Over the Mezzo Bridge, you will come out to Garibaldi Square. The monument of Giuseppe Garibaldi, the 19th-century Italian revolutionary who contributed to Italian unification and the creation of the Kingdom of Italy, is placed here in front of the 18th-century building Casino dei Nobili. The building was commissioned by the friars of Nicosia but was later used for the entertainment purposes of the nobility. There were two hotels on both sides of the building.

Colorful buildings, Casino dei Nobili

The colorful Garibaldi Square

Borgo Stretto

From Garibaldi Square, another landmark awaits – the so-called “narrow street” or Borgo Stretto that will take you to the Pisa Leaning Tower. This is one of the most bustling streets, even though narrow, and pierced with archways and porticos of the 14th and 15th centuries palaces. Borgo Stretto goes through the historic center of Pisa Italy. You will encounter colorful façades, mostly yellow and orange.

This is where I took numerous photos and sat for a macchiato and gelato. It was time to rest anyway.

Archway in the popular street

An archway through the popular street

Campo dei Miracoli

As you approach the Miracles Field (Campo dei Miracoli), there will be more and more tourists. (I was amused by the graphite saying: “Sorry, the tower is not leaning today.”) This is the busiest place in the city housing several landmarks. Besides the Pisa Leaning Tower, there is also the city’s Cathedral, Campo Santo (Sacred Field), and the Baptistery. No wonder the place was declared a World Heritage Site by UNESCO in 1987.

Miracle Field in Pisa

The Baptistery building

I also found the marble Fontana dei Putti or the Fountain of Angles extremely interesting. Not only its 17th-century design is quite lovely but it also served as a source of drinking water before it was installed in homes. One can still drink here especially during summer when Pisa tends to get very hot.


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Pisa Leaning Tower

The Pisa Leaning Tower is the 56-meter bell tower of the Cathedral. It started to lean at the beginning of the construction in the 12th century due to the soft soil on which it was built. The construction began in 1173 but it was interrupted a few times due to wars and depths. The Pisa Leaning Tower was thus finished as late as the mid-14th century.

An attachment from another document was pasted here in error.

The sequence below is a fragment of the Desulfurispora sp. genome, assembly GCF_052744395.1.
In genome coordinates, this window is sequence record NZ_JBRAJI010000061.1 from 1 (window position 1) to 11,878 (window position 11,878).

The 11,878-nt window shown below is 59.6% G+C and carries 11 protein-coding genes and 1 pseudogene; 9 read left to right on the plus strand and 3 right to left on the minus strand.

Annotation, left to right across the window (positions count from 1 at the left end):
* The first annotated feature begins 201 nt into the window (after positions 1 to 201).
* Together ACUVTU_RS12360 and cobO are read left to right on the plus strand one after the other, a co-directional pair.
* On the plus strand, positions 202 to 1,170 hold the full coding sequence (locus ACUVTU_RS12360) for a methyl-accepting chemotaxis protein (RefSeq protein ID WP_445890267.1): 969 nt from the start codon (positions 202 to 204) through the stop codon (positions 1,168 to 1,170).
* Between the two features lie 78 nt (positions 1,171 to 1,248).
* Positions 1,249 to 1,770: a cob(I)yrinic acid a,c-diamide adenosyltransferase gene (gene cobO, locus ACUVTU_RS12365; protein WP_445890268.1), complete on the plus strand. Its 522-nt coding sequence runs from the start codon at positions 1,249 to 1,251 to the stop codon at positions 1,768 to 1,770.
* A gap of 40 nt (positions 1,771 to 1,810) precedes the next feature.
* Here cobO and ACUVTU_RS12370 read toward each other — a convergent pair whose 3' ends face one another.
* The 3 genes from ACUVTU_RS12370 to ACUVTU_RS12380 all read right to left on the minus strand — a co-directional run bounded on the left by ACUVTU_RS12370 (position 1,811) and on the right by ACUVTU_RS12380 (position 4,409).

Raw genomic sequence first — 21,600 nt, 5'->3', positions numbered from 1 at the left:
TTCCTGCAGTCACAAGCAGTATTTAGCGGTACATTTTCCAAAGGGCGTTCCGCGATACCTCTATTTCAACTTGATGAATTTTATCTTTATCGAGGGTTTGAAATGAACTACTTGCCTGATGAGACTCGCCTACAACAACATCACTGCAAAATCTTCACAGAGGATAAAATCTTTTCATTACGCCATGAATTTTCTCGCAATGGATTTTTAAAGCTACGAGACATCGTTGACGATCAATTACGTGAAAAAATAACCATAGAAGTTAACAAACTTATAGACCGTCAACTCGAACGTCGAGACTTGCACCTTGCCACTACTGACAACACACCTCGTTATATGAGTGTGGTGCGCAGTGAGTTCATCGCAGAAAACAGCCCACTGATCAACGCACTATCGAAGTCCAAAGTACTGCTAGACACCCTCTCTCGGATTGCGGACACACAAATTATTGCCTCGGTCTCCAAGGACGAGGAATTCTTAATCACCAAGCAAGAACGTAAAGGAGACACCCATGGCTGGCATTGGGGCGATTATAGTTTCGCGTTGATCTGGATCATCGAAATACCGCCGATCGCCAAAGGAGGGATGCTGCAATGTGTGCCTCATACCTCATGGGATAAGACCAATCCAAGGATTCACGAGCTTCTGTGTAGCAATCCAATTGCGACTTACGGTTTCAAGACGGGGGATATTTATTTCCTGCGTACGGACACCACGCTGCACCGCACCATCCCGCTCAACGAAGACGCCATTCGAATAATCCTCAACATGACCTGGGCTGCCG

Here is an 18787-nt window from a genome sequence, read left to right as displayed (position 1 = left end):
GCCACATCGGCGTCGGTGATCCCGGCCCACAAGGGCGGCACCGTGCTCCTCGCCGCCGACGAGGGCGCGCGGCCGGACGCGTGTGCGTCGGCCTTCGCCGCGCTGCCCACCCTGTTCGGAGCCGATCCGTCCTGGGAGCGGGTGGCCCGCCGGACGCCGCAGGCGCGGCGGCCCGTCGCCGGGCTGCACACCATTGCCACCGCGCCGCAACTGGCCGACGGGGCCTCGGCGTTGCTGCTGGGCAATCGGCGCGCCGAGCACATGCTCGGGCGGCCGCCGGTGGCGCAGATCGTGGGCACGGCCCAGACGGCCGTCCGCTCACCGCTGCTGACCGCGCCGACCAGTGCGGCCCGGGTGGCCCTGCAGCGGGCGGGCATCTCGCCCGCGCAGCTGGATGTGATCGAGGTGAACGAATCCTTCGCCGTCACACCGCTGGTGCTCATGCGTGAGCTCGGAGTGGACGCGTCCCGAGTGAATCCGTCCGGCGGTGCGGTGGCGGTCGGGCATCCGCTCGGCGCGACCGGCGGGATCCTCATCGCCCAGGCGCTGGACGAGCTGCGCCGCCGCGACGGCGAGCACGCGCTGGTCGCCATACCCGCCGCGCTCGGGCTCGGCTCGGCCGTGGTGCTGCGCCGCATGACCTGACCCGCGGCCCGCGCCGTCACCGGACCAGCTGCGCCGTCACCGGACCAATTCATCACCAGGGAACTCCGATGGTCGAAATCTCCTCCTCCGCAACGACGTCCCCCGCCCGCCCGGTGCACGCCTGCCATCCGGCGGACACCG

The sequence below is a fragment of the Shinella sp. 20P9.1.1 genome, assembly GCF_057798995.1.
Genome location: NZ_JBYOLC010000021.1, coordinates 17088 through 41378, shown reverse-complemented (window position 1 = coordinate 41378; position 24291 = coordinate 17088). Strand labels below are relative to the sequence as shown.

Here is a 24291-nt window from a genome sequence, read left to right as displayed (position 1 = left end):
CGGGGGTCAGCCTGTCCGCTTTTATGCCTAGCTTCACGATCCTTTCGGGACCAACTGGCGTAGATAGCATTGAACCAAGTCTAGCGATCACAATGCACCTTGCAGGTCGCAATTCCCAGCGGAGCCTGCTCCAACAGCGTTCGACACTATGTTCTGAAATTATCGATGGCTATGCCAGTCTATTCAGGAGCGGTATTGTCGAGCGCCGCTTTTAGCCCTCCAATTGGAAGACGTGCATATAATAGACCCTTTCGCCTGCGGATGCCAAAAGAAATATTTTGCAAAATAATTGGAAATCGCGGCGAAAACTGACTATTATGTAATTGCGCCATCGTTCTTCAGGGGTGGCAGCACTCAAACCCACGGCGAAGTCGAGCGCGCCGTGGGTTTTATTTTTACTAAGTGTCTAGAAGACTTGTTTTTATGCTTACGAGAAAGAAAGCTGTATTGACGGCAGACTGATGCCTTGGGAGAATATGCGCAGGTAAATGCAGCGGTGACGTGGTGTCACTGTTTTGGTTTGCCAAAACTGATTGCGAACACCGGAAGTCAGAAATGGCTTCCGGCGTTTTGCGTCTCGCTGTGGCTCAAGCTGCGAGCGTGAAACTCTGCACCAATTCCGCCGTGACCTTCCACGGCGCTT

Cathedral Square in Pisa

Very busy with tourists

They say that conquerors from Pisa came back from the lucrative invasion of Palermo in Sicily in 1063 and decided to build a huge complex to honor the victory. That’s how the construction of the Miracles Field began. Nobody knows who designed the Pisa Leaning Tower, even though a few architects worked on its construction. When they reached the third floor, it was clear that the tower was not only leaning but falling two millimeters every year. Today, the Pisa Leaning Tower is about 5 meters off the vertical.

Girl overlooking the Leaning tower

PISA LEANING TOWER: So many interesting details

While you gaze at the tower, try to remember how Galileo Galilei threw two different-sized cannon balls from the top in the 16th century in order to demonstrate that their time of descent was independent of their mass.

Bear in mind that the whole square is very busy and it will be literally impossible to take a decent photo of the Pisa Leaning Tower as you may have seen on Instagram. The best time to visit is probably during lunchtime when there are fewer tourists. But the place will not be empty though, not even the tower itself.

Dome view

A small restaurant overlooking the Dome

Use your time to stroll along the lovely streets of this charming city or enjoy Italian pasta in small allies surrounding the Cathedral. These are the moments that will remind you that you are in Italy!



Pisa Leaning Tower pin